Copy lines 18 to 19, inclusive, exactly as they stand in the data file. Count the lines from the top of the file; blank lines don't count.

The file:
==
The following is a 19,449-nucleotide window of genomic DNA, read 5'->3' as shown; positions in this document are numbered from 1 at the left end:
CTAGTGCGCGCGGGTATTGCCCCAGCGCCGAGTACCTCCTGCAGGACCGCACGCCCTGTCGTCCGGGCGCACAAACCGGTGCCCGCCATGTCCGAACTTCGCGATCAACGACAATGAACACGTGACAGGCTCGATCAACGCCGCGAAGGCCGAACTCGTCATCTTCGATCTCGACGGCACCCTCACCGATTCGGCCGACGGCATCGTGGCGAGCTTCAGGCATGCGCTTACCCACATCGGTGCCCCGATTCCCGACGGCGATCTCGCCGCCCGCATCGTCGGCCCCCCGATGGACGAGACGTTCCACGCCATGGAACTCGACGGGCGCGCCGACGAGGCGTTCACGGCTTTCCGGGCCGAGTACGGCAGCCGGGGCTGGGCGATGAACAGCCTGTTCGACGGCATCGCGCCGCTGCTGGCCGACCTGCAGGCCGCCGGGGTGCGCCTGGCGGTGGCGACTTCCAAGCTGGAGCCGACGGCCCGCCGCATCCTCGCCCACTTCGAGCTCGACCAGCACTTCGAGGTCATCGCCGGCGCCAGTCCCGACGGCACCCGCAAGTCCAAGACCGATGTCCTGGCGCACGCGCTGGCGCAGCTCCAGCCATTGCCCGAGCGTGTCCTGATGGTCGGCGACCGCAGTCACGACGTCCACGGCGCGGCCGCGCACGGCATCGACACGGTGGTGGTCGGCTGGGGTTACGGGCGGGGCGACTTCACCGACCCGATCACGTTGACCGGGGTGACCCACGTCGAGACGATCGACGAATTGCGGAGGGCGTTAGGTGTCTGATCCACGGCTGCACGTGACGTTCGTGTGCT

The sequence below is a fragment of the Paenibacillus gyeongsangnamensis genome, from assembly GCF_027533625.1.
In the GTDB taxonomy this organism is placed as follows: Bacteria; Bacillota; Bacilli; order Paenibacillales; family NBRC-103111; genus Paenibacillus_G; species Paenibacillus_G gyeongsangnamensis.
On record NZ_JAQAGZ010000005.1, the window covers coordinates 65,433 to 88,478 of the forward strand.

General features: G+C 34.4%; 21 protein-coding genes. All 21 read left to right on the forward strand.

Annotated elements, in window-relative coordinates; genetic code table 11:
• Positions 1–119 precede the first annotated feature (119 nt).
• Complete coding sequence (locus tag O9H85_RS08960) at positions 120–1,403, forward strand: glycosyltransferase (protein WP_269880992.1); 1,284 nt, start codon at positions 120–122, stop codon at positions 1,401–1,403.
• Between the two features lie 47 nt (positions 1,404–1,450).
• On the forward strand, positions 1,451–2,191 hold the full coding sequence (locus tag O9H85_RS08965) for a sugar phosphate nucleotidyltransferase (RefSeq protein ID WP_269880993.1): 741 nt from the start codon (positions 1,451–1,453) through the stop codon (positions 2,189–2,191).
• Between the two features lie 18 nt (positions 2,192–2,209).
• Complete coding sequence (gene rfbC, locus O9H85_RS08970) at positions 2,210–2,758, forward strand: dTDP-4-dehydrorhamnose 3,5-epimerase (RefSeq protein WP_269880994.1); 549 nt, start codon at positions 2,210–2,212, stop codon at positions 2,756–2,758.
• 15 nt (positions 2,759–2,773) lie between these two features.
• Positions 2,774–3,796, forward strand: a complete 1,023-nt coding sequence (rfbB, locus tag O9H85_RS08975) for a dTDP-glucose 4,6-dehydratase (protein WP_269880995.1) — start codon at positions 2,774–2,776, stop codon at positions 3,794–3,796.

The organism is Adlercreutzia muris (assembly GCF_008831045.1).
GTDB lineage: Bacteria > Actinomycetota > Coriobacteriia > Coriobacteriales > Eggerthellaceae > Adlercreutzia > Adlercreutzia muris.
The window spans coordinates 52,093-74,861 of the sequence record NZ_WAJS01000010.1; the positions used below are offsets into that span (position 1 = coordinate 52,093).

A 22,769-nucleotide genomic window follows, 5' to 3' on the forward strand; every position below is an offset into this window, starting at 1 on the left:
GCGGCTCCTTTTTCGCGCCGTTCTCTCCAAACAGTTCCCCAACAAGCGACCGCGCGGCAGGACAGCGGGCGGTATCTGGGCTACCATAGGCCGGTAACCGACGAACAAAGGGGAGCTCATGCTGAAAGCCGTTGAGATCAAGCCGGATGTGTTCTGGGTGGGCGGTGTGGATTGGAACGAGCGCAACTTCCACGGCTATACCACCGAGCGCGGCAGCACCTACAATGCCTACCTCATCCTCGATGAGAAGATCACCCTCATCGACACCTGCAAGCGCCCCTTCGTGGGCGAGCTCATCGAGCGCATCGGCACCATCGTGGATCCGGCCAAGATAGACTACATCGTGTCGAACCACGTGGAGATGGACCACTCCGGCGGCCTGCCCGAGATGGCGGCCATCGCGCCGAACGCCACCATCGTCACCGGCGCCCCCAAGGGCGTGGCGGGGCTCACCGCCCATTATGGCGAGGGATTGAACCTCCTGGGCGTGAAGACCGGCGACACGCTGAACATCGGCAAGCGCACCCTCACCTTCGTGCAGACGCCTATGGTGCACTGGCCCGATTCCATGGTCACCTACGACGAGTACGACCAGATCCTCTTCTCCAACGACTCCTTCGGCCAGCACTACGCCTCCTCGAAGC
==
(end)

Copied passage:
The window spans coordinates 52,093-74,861 of the sequence record NZ_WAJS01000010.1; the positions used below are offsets into that span (position 1 = coordinate 52,093).

A 22,769-nucleotide genomic window follows, 5' to 3' on the forward strand; every position below is an offset into this window, starting at 1 on the left: